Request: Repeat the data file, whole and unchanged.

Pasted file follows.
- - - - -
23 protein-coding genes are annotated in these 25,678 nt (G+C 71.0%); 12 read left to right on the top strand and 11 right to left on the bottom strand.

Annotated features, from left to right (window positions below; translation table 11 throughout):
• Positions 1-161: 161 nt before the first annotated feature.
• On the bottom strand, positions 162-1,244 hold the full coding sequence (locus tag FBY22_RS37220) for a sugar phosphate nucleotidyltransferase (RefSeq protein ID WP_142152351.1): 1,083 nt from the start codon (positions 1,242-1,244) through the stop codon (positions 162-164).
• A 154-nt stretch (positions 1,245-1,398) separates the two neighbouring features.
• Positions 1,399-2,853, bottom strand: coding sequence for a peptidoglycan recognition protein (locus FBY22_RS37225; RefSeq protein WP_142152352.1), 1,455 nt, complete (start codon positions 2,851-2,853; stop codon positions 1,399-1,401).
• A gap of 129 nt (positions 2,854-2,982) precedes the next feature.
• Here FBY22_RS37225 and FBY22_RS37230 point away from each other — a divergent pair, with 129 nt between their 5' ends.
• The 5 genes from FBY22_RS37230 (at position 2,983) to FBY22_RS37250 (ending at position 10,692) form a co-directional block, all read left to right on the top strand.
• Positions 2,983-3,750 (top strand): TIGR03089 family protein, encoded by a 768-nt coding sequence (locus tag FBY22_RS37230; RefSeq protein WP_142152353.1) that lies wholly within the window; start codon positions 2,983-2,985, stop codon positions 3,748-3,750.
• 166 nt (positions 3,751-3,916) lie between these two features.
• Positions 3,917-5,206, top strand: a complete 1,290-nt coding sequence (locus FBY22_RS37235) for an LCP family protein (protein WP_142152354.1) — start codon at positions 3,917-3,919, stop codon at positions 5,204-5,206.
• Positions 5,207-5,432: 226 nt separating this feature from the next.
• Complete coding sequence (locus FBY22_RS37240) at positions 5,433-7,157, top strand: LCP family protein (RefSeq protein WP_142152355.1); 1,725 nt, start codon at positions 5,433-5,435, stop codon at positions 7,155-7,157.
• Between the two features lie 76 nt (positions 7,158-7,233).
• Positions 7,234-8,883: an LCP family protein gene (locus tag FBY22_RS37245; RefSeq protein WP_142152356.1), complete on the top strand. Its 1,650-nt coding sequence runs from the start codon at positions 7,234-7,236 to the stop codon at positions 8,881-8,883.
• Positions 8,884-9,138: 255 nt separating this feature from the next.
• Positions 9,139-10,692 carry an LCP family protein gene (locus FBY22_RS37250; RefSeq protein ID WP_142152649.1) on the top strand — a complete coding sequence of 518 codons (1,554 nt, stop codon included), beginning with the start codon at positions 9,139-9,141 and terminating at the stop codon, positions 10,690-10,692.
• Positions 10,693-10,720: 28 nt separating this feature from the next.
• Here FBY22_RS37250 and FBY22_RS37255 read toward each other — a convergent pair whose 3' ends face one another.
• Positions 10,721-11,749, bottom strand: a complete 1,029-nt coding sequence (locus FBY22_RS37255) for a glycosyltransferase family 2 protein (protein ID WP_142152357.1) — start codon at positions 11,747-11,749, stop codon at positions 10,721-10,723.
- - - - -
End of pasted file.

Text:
23 protein-coding genes are annotated in these 25,678 nt (G+C 71.0%); 12 read left to right on the top strand and 11 right to left on the bottom strand.

Annotated features, from left to right (window positions below; translation table 11 throughout):
• Positions 1-161: 161 nt before the first annotated feature.
• On the bottom strand, positions 162-1,244 hold the full coding sequence (locus tag FBY22_RS37220) for a sugar phosphate nucleotidyltransferase (RefSeq protein ID WP_142152351.1): 1,083 nt from the start codon (positions 1,242-1,244) through the stop codon (positions 162-164).
• A 154-nt stretch (positions 1,245-1,398) separates the two neighbouring features.
• Positions 1,399-2,853, bottom strand: coding sequence for a peptidoglycan recognition protein (locus FBY22_RS37225; RefSeq protein WP_142152352.1), 1,455 nt, complete (start codon positions 2,851-2,853; stop codon positions 1,399-1,401).
• A gap of 129 nt (positions 2,854-2,982) precedes the next feature.
• Here FBY22_RS37225 and FBY22_RS37230 point away from each other — a divergent pair, with 129 nt between their 5' ends.
• The 5 genes from FBY22_RS37230 (at position 2,983) to FBY22_RS37250 (ending at position 10,692) form a co-directional block, all read left to right on the top strand.
• Positions 2,983-3,750 (top strand): TIGR03089 family protein, encoded by a 768-nt coding sequence (locus tag FBY22_RS37230; RefSeq protein WP_142152353.1) that lies wholly within the window; start codon positions 2,983-2,985, stop codon positions 3,748-3,750.
• 166 nt (positions 3,751-3,916) lie between these two features.
• Positions 3,917-5,206, top strand: a complete 1,290-nt coding sequence (locus FBY22_RS37235) for an LCP family protein (protein WP_142152354.1) — start codon at positions 3,917-3,919, stop codon at positions 5,204-5,206.
• Positions 5,207-5,432: 226 nt separating this feature from the next.
• Complete coding sequence (locus FBY22_RS37240) at positions 5,433-7,157, top strand: LCP family protein (RefSeq protein WP_142152355.1); 1,725 nt, start codon at positions 5,433-5,435, stop codon at positions 7,155-7,157.
• Between the two features lie 76 nt (positions 7,158-7,233).
• Positions 7,234-8,883: an LCP family protein gene (locus tag FBY22_RS37245; RefSeq protein WP_142152356.1), complete on the top strand. Its 1,650-nt coding sequence runs from the start codon at positions 7,234-7,236 to the stop codon at positions 8,881-8,883.
• Positions 8,884-9,138: 255 nt separating this feature from the next.
• Positions 9,139-10,692 carry an LCP family protein gene (locus FBY22_RS37250; RefSeq protein ID WP_142152649.1) on the top strand — a complete coding sequence of 518 codons (1,554 nt, stop codon included), beginning with the start codon at positions 9,139-9,141 and terminating at the stop codon, positions 10,690-10,692.
• Positions 10,693-10,720: 28 nt separating this feature from the next.
• Here FBY22_RS37250 and FBY22_RS37255 read toward each other — a convergent pair whose 3' ends face one another.
• Positions 10,721-11,749, bottom strand: a complete 1,029-nt coding sequence (locus FBY22_RS37255) for a glycosyltransferase family 2 protein (protein ID WP_142152357.1) — start codon at positions 11,747-11,749, stop codon at positions 10,721-10,723.